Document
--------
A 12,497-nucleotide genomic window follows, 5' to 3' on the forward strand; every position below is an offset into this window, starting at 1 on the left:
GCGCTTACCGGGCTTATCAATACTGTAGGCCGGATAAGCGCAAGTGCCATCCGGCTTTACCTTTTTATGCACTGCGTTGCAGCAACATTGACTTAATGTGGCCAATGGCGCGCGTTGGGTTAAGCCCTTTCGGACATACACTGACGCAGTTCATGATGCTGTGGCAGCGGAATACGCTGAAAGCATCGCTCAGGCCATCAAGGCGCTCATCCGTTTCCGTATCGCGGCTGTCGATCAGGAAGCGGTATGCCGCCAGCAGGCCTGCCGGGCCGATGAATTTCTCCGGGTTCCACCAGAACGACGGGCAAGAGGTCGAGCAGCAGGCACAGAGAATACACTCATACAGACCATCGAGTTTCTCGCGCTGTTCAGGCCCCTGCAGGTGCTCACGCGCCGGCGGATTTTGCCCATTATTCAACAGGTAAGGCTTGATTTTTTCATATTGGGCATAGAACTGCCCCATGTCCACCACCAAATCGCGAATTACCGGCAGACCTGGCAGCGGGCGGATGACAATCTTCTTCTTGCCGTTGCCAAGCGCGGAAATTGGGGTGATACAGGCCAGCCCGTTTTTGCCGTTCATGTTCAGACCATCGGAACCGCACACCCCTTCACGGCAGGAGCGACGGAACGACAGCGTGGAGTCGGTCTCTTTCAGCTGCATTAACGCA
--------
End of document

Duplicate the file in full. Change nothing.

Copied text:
A 12,497-nucleotide genomic window follows, 5' to 3' on the forward strand; every position below is an offset into this window, starting at 1 on the left:
GCGCTTACCGGGCTTATCAATACTGTAGGCCGGATAAGCGCAAGTGCCATCCGGCTTTACCTTTTTATGCACTGCGTTGCAGCAACATTGACTTAATGTGGCCAATGGCGCGCGTTGGGTTAAGCCCTTTCGGACATACACTGACGCAGTTCATGATGCTGTGGCAGCGGAATACGCTGAAAGCATCGCTCAGGCCATCAAGGCGCTCATCCGTTTCCGTATCGCGGCTGTCGATCAGGAAGCGGTATGCCGCCAGCAGGCCTGCCGGGCCGATGAATTTCTCCGGGTTCCACCAGAACGACGGGCAAGAGGTCGAGCAGCAGGCACAGAGAATACACTCATACAGACCATCGAGTTTCTCGCGCTGTTCAGGCCCCTGCAGGTGCTCACGCGCCGGCGGATTTTGCCCATTATTCAACAGGTAAGGCTTGATTTTTTCATATTGGGCATAGAACTGCCCCATGTCCACCACCAAATCGCGAATTACCGGCAGACCTGGCAGCGGGCGGATGACAATCTTCTTCTTGCCGTTGCCAAGCGCGGAAATTGGGGTGATACAGGCCAGCCCGTTTTTGCCGTTCATGTTCAGACCATCGGAACCGCACACCCCTTCACGGCAGGAGCGACGGAACGACAGCGTGGAGTCGGTCTCTTTCAGCTGCATTAACGCA